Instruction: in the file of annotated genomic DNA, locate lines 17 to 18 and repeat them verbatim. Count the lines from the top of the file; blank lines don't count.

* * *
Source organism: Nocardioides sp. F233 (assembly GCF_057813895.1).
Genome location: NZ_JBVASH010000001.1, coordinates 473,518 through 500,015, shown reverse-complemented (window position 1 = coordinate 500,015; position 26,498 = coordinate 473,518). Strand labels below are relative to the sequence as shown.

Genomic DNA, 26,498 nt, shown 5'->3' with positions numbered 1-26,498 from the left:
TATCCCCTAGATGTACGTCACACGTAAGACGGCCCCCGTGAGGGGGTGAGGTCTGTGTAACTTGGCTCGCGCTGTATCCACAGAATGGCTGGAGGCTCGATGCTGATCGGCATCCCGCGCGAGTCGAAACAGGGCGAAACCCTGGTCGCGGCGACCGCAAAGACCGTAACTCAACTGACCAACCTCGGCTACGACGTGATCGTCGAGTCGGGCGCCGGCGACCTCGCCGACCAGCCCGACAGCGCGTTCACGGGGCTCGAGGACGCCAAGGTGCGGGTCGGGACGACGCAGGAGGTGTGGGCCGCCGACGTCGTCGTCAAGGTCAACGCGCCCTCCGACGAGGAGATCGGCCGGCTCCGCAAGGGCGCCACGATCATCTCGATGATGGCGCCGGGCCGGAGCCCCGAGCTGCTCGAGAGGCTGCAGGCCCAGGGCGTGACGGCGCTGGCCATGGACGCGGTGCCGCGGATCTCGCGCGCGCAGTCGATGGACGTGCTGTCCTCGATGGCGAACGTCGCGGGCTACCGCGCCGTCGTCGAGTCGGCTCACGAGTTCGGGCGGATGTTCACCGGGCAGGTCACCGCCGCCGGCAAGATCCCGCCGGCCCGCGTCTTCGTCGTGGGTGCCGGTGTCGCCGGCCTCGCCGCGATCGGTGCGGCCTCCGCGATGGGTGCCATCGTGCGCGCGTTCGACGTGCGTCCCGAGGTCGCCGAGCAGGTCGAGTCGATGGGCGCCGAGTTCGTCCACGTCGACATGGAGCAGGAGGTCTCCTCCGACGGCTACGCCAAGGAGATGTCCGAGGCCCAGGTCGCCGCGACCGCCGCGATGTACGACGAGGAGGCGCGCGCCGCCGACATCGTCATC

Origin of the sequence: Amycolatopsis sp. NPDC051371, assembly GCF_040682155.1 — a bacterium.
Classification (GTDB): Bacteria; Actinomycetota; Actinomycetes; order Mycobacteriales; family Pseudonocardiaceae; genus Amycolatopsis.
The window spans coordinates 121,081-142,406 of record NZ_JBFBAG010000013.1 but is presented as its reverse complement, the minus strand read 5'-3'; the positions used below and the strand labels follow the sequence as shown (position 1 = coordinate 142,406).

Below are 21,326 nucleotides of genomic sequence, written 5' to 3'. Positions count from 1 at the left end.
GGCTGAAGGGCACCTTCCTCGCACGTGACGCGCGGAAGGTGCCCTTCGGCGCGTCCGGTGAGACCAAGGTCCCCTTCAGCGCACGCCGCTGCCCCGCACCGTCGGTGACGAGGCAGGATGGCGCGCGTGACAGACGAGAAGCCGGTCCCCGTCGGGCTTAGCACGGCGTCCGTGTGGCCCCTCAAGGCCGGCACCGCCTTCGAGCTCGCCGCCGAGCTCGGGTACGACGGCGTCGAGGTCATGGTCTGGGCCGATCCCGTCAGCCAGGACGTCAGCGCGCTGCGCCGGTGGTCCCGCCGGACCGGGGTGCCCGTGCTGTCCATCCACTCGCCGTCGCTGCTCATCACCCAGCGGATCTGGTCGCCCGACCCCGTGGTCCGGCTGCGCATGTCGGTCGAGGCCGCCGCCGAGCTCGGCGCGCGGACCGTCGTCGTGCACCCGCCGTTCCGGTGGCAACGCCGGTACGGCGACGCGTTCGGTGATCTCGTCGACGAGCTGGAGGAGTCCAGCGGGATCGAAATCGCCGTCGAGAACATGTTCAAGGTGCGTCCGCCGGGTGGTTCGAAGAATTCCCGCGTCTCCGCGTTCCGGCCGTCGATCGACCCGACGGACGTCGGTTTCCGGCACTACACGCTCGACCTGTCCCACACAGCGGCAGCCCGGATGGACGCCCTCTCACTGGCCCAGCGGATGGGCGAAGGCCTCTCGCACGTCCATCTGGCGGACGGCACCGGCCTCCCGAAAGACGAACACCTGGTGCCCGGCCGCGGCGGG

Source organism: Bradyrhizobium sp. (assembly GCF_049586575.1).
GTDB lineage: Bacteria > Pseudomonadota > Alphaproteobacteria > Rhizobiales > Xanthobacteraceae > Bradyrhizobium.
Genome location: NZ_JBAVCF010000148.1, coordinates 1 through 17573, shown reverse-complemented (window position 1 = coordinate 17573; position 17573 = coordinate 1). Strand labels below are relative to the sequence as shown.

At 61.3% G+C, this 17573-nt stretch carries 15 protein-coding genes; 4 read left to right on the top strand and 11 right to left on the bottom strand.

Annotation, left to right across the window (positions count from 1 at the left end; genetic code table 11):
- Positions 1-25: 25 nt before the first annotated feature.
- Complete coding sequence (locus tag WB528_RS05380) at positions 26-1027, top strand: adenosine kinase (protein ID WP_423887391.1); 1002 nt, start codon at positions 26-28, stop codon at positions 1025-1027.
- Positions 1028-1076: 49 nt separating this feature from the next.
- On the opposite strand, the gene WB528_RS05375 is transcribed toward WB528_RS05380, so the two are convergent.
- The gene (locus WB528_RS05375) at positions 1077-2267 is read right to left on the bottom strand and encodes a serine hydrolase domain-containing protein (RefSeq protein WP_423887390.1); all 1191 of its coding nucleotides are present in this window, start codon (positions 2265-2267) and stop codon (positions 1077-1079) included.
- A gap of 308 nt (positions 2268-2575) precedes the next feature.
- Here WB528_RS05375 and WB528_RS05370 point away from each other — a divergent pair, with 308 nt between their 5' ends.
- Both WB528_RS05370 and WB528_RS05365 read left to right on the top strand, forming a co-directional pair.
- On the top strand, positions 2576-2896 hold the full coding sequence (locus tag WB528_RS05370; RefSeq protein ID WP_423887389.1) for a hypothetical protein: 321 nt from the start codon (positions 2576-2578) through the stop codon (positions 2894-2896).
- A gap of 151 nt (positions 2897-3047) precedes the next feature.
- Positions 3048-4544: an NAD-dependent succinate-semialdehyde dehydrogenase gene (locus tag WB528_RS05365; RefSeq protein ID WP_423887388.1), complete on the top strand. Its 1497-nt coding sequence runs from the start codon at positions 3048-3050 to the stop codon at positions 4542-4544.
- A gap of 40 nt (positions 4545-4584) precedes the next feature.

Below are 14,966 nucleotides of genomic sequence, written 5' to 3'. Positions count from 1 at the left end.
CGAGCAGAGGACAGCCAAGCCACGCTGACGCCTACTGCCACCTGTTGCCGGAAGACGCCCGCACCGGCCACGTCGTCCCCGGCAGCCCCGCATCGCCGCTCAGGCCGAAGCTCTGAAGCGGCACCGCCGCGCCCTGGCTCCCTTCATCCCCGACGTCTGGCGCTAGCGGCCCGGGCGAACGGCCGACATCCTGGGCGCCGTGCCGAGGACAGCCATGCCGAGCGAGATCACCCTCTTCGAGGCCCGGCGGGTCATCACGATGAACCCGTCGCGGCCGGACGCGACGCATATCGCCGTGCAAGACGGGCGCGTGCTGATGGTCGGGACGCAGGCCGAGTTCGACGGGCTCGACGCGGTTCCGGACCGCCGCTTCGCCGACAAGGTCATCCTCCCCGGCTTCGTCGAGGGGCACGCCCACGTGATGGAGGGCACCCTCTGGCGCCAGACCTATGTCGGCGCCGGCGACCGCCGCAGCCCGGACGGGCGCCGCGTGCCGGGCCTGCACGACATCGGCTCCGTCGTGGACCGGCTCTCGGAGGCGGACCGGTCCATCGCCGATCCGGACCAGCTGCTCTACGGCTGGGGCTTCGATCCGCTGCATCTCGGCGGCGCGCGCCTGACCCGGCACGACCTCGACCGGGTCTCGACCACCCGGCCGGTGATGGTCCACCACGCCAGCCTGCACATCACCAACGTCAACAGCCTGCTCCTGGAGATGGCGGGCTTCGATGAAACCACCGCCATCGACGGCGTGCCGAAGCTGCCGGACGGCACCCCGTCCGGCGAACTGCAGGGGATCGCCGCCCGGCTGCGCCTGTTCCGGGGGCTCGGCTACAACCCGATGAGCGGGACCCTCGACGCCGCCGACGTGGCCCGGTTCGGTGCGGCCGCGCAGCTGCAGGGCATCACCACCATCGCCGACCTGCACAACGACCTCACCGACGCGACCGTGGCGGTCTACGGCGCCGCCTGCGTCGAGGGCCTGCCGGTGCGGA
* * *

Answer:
- Positions 1028-1076: 49 nt separating this feature from the next.
- On the opposite strand, the gene WB528_RS05375 is transcribed toward WB528_RS05380, so the two are convergent.